More info at: www.beethovenfest.de

5 Tips for the Perfect Event Badges

Badges. We all want these small items, because they are our gateway to the event. Backstage passes, VIP badges, press badges or regular entrance badges, we’ve all come across them, regardless of the event. Small and sometimes unnoticeable, badges are one of the most important elements that can make an event good or bad. And while a nice badge will make your attendees wear it with pride and keep it as a souvenir, a bad one can also help. It won’t stand out from the crowd but it will do the trick of getting you inside the venue for your event.

youth-badges-event

So, badges are important for events, but can also be a big burden for the organizer. Ever wondered how it feels to manually create 100 badges for your event? Well, if you think it’s a pain… try to think about big events such as ICEEfest (3500+ badges) or even WebSummit (40.000+ badges), all of them personalized and separated in different categories. If you’re an event organizer, you know what we are talking about, but if you are just planning your first event, you are about to embark on a journey that could be easily called “the nightmare of badges”. Of course, there are some tips and tricks on how to overcome it.

So you have your event planned, tickets are sold or you have several attendees registered. Now comes the badge part. Once someone comes to the event venue, he will be welcomed at the access point, where he will have his ticket checked and badge given. How do you make the badge attractive, so that people will wear it and use it during the event?

1. Create one badge to rule them all

When it comes to badges, size does matter J. There are different regular badge sizes but generally, the standard sizes are: 8×10 cm and 10.5 x 14.85cm (A6). Basically you can do it any size you prefer, but it’s easier to follow the standards as usually the badge goes into a plastic pocket and unless you want to create a personalized pocket, you might want to go the traditional way.

2. Information is the key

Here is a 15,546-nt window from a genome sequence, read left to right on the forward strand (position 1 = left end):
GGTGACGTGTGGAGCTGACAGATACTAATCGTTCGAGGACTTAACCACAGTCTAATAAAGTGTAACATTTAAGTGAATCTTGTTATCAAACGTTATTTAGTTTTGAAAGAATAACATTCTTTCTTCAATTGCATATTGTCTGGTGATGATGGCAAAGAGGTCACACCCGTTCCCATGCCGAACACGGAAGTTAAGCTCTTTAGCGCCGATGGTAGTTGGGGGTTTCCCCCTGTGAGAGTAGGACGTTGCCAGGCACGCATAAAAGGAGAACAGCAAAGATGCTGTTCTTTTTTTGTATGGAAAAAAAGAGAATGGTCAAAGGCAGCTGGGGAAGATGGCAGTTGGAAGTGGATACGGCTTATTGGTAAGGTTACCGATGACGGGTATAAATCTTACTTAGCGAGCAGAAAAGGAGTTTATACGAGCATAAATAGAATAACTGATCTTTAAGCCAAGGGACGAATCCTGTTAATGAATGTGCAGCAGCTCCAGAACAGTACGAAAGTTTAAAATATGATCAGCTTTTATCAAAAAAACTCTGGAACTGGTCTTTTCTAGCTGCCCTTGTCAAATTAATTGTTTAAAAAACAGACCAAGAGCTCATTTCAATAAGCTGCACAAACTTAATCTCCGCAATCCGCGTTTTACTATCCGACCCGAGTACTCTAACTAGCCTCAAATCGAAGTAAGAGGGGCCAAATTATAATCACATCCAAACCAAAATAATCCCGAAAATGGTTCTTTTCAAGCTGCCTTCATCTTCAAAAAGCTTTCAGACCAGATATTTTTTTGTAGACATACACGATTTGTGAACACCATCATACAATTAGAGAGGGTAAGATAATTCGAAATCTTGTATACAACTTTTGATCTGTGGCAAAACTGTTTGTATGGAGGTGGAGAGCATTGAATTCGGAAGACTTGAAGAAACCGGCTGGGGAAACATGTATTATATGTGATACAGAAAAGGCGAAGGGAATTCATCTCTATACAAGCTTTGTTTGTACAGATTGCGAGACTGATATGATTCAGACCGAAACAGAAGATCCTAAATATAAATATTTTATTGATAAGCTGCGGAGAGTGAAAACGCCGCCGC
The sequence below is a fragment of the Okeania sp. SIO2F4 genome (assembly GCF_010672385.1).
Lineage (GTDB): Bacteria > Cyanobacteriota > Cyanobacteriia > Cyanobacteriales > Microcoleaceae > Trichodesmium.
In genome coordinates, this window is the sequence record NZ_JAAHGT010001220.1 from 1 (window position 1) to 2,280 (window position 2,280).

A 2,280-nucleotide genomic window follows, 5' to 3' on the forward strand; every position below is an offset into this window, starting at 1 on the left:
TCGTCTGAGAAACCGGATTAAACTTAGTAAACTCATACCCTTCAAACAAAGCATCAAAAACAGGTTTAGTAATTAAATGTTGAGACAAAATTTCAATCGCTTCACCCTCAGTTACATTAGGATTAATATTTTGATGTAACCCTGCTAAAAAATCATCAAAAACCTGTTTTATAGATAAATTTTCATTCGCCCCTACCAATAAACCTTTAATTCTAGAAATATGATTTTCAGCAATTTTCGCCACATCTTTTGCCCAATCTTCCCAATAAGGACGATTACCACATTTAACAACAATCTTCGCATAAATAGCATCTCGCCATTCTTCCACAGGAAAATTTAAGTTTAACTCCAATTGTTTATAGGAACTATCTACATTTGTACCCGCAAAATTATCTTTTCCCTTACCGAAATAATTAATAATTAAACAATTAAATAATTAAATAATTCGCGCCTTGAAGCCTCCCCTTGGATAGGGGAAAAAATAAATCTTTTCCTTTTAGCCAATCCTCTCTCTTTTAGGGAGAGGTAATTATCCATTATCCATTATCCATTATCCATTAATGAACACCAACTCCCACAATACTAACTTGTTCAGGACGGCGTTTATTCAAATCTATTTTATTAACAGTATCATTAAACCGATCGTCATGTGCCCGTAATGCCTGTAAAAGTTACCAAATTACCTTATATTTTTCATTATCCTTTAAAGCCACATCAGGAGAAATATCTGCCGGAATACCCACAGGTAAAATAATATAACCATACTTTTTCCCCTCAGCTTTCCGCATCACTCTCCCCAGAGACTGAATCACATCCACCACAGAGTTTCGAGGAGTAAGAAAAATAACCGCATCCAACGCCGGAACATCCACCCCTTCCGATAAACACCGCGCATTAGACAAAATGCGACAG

The badge has a limited space and you might want to select what information goes there. It is essential that it contains the First Name and Last Name of the attendee, preferably in that order. Then you might want to add important information, such as the name of the company that the attendee works for or his position in the company. You can add other information as well, but make sure that the text isn’t cluttered. A badge full of text will become unreadable and that is definitely not its purpose.

3. Designing your event badge

badges-2A white badge is not a good badge – it will probably end up in the garbage bin at the end of the event. Badge design is vital for your event, as it reflects the whole image of the event. Besides the graphic elements that vary from one event to the other, you might want to take into consideration the badges for different categories at the event. The regular attendee badge should be different from the VIP badge or Press badge. Also, a complex event can have different venues and different ticket options, so badges can help your organizing staff determine the identity of any attendee. To do this differentiation you can use various colors or designs. Your call.

4. Adding sponsors to the event badge

Yes, badges are the most attractive elements for the sponsors. Why? Because everyone gets a badge at the event and if your main sponsor is well positioned on the badge, everyone’s eyes will see the company’s logo. The badge “spot” is a precious one so you might want to consider a single sponsor to be positioned on the badge. That way you might get a good sponsorship just because you are playing the badge game correctly.

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With Oveit, badge design is easy and fun

5. Additional badge usage

Depending on your event, the badge might also prove useful for other things as well, not only access. For example, by unfolding the badge you might get the map of the event venue, the event schedule, or both. Thus, the badge can turn into your personal event assistant with just a couple of flips.

As you’ve seen, badges can be a lot of things and can be a useful tool for your event. The most important thing, however, is that the badge can be a mirror of your event. If it’s done in a professional way, then there’s a good chance that your event will be professional. Spend time on your badge design and your event will benefit from it. Guaranteed!

We also have a little secret regarding the time spent to defeat the “badge nightmare”. Time to unravel it: Go to Oveit.com, create an account and you’ll find our Badge design tool. Activate it and you can do thousands of personalized badges with just a couple of clicks. You don’t believe us? Give it a try and you’ll never want to use another badge design tool ever again.

How to plan an indie concert